HMBS issuance fell in June 2019 to just over $561 million, ending the slowest half-year of issuance in five years, though yet another uptick in new production gave hope for the second half. No highly seasoned pools were issued. 83 pools were issued in June, including about $331 million of new unseasoned HECM first participation pools. HMBS float will almost certainly fall if June’s payoffs are in line with recent months.
Reverse mortgage lenders face a new era of reduced volume, primarily due to the new lower PLFs for
Home Equity Conversion Mortgages (“HECMs”) in effect since the beginning of Fiscal Year 2018. For the entire year of 2018, HMBS issuance totaled about $9.6 billion, compared to $10.5 billion in 2017. With total issuance at only $3.6 billion at the half-year mark, the HMBS market will be hard pressed to equal last year’s totals, which included some HMBS issuance backed by new HECM loans originated at higher PLFs. For comparison, HMBS issuers sold 116 pools totaling $964 million in June 2018.
Live Well Financial issued 1 HMBS pool in June totaling about $1.3 million. LiveWell recently ceased originating new loans.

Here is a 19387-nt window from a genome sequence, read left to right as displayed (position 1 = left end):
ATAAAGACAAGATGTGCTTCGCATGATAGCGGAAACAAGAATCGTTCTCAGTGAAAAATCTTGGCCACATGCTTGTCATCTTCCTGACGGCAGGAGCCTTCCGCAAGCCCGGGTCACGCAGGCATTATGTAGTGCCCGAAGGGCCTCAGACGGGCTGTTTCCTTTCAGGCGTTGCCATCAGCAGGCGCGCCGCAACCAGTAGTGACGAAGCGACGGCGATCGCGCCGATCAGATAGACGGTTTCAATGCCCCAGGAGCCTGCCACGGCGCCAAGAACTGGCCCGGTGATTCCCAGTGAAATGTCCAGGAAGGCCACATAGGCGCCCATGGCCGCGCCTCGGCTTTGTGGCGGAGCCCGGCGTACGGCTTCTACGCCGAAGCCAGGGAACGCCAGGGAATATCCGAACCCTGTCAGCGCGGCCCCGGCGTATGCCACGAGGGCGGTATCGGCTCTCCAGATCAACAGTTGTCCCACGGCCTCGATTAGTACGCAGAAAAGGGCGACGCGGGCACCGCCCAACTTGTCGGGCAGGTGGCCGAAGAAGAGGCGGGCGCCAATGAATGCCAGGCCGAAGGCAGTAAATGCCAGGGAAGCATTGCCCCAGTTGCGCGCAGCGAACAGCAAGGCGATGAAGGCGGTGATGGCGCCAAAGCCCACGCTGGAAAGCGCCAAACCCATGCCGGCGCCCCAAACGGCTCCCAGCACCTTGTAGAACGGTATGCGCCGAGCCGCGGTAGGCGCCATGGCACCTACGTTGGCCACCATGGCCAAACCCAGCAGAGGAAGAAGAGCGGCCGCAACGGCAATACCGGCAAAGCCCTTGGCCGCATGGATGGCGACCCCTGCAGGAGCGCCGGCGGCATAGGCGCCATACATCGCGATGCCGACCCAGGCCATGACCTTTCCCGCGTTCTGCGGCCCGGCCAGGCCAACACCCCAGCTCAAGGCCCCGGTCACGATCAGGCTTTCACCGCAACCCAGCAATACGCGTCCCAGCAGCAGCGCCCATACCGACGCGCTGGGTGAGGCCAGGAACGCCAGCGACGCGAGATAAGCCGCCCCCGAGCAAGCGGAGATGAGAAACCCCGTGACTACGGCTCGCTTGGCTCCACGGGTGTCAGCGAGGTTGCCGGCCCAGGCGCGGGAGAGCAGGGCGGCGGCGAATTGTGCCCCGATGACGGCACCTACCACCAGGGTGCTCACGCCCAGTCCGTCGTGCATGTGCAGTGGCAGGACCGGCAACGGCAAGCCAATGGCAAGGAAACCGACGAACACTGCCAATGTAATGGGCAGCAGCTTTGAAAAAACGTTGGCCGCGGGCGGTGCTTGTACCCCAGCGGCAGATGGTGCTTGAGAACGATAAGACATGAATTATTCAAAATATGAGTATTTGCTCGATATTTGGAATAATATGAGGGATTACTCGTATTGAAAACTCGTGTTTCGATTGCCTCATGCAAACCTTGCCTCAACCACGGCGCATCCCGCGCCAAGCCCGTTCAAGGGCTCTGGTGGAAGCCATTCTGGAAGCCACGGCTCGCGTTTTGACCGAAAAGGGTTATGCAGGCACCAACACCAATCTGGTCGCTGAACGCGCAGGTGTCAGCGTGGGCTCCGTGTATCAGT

June’s production of original new loan pools was about $331 million, compared to $325 million in May, $300 million in April, $277 million in March, $274 in February, and $304 million in January. Last month’s tail pool issuances totaled $230 million, within the range of recent tail issuance. After several months of Groundhog Day mode, with very similar volume statistics, we may be seeing the benefit of lower interest rates helping new origination volume.
June 2019 issuance divided into 28 First-Participation or Original pools and 55 tail pools. Original pools are those HMBS pools backed by first participations in previously uncertificated HECM loans. Tail HMBS issuances are HMBS pools consisting of subsequent participations. Tails are not from new loans, but they do represent new amounts lent. Tail HMBS issuance can generate profits for years, helping HMBS issuers during challenging times.
(Editor’s note: The following article was republished with permission from New View Advisors, which compiled this data from publicly available Ginnie Mae data as well as private sources.)